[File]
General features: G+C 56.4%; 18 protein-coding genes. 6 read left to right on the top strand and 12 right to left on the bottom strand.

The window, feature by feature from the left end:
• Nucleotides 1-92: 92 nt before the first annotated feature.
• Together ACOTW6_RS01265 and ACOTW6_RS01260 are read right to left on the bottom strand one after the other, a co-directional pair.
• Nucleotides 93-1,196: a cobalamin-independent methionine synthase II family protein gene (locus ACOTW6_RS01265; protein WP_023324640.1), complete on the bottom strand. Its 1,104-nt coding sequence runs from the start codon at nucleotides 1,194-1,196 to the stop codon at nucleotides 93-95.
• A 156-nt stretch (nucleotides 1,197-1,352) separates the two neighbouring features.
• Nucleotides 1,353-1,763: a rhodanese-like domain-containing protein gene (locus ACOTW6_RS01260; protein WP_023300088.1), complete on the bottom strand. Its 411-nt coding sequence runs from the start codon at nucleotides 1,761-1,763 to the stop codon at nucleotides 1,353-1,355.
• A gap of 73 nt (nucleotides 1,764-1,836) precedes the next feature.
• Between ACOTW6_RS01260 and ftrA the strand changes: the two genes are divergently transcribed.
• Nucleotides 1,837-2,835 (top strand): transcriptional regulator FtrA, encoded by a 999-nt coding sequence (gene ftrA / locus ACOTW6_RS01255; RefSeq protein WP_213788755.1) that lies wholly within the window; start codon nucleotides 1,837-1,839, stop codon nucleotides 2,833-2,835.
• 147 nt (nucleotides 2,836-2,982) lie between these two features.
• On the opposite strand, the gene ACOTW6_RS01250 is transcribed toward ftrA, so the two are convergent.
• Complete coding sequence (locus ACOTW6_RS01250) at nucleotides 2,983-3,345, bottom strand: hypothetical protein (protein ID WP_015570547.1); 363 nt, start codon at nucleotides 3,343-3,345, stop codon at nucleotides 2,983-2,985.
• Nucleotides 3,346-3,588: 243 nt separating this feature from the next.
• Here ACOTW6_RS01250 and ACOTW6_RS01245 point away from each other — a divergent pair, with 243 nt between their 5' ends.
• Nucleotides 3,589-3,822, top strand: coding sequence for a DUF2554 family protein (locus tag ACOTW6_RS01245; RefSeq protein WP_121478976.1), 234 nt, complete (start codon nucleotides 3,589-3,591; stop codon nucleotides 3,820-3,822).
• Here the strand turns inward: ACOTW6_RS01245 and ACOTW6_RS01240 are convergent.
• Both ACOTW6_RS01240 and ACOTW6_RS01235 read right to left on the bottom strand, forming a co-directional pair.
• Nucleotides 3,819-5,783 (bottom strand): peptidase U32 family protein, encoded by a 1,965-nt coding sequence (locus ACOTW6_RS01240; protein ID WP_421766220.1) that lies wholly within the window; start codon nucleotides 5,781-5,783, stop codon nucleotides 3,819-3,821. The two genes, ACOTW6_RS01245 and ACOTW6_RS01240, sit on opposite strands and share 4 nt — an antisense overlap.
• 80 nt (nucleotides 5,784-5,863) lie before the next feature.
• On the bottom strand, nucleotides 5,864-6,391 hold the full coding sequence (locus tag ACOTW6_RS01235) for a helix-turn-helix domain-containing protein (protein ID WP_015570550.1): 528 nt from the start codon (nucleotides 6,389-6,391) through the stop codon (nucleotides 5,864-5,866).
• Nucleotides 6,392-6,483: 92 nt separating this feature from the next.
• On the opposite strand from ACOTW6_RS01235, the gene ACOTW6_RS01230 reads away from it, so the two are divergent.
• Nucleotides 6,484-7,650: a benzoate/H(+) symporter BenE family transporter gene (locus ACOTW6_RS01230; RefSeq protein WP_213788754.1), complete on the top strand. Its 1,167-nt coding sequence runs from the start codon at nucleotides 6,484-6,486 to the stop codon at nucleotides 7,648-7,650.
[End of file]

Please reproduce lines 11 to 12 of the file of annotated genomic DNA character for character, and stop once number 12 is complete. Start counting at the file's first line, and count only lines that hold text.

• 147 nt (nucleotides 2,836-2,982) lie between these two features.
• On the opposite strand, the gene ACOTW6_RS01250 is transcribed toward ftrA, so the two are convergent.